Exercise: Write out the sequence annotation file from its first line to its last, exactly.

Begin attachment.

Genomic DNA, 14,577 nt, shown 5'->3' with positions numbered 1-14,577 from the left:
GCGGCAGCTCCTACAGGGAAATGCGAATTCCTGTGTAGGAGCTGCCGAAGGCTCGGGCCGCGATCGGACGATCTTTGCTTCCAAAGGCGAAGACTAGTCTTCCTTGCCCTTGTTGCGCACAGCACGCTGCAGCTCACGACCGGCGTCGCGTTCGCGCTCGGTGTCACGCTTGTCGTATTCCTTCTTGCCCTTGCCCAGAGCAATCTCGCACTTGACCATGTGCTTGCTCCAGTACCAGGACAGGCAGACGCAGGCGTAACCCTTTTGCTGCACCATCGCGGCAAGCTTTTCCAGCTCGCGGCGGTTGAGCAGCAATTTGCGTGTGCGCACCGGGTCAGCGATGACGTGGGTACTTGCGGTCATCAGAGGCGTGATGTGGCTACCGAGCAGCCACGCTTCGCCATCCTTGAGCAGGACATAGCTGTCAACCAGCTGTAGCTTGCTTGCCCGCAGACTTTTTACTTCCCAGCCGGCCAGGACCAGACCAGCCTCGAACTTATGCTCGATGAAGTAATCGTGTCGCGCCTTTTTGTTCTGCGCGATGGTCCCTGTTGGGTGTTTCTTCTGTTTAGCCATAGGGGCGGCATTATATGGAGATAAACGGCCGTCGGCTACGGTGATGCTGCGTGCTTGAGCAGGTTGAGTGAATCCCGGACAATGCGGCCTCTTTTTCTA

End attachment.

Genomic DNA, 14,577 nt, shown 5'->3' with positions numbered 1-14,577 from the left:
GCGGCAGCTCCTACAGGGAAATGCGAATTCCTGTGTAGGAGCTGCCGAAGGCTCGGGCCGCGATCGGACGATCTTTGCTTCCAAAGGCGAAGACTAGTCTTCCTTGCCCTTGTTGCGCACAGCACGCTGCAGCTCACGACCGGCGTCGCGTTCGCGCTCGGTGTCACGCTTGTCGTATTCCTTCTTGCCCTTGCCCAGAGCAATCTCGCACTTGACCATGTGCTTGCTCCAGTACCAGGACAGGCAGACGCAGGCGTAACCCTTTTGCTGCACCATCGCGGCAAGCTTTTCCAGCTCGCGGCGGTTGAGCAGCAATTTGCGTGTGCGCACCGGGTCAGCGATGACGTGGGTACTTGCGGTCATCAGAGGCGTGATGTGGCTACCGAGCAGCCACGCTTCGCCATCCTTGAGCAGGACATAGCTGTCAACCAGCTGTAGCTTGCTTGCCCGCAGACTTTTTACTTCCCAGCCGGCCAGGACCAGACCAGCCTCGAACTTATGCTCGATGAAGTAATCGTGTCGCGCCTTTTTGTTCTGCGCGATGGTCCCTGTTGGGTGTTTCTTCTGTTTAGCCATAGGGGCGGCATTATATGGAGATAAACGGCCGTCGGCTACGGTGATGCTGCGTGCTTGAGCAGGTTGAGTGAATCCCGGACAATGCGGCCTCTTTTTCTA